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Re: Science News etc
It is hard to be sure if the Lancian fauna was really stable. Edmontonia
may have disappeared hundreds of thousands of years before the end, and few
large taxa were common. The discovery of very large edmontosaurs and T. rex
specimens suggests a continuing "arms race". (UCMP 118742 was found
stratigraphically high). At sea the case for gradual extinction within the
late Mastrichtian is better.
Some hypsilophodonts -Atlascopcosaurus IIRC -lived at high latitude and
were probably capable of hibernating, which meant that shelter was available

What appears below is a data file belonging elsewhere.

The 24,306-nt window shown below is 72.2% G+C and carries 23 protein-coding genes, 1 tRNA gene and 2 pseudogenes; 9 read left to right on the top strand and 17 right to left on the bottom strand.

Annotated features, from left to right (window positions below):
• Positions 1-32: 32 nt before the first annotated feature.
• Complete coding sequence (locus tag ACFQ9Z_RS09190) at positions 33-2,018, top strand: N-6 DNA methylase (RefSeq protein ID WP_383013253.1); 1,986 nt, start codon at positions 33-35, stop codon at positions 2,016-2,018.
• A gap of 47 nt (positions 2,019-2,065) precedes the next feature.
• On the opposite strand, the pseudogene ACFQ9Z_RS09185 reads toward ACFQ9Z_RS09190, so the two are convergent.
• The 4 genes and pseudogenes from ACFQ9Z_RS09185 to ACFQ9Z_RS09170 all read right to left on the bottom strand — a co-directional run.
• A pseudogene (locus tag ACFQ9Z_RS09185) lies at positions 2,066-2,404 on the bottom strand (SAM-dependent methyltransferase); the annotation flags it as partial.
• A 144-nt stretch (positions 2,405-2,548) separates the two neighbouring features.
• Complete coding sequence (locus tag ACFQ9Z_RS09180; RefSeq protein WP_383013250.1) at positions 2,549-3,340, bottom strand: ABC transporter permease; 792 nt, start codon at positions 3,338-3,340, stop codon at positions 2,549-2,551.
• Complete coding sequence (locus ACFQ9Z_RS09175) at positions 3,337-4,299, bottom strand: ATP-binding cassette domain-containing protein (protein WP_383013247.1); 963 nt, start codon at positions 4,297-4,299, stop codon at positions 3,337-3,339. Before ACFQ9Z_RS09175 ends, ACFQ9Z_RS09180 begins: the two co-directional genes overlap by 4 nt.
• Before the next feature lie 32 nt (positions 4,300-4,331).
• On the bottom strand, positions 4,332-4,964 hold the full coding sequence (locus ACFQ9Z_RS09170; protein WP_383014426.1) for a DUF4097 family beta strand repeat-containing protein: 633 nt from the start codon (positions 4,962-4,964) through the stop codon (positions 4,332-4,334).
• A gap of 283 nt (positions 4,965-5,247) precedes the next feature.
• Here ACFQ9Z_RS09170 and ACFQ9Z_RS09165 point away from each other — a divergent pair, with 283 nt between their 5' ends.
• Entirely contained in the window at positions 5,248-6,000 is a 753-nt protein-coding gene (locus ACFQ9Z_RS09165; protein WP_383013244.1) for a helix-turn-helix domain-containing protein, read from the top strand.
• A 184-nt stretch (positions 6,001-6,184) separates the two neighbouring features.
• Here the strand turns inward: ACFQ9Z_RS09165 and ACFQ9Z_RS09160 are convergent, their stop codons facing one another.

and they could endure a scarcity of food. I doubt any birds were as well
off. Stidham et al wrote that Neornithines were already proliferating at the
expense of Enantis in the late Maastrichtian, and diversifying. Under the
circumstances, survival of several Neornithine lineages is remarkable
considering their disadvantages compared to certain high latitude dinos,
under hypothesized impact conditions.
The proliferation of fern species requiring full sun to make spores was
already underway within weeks of the impact, according to Arens. Such
species were already more abundant in the upper impact layer than they were
prior to the impact. Their ability to experience an "ecological release"
indicates that there was adaquate sun and generally benign conditions.
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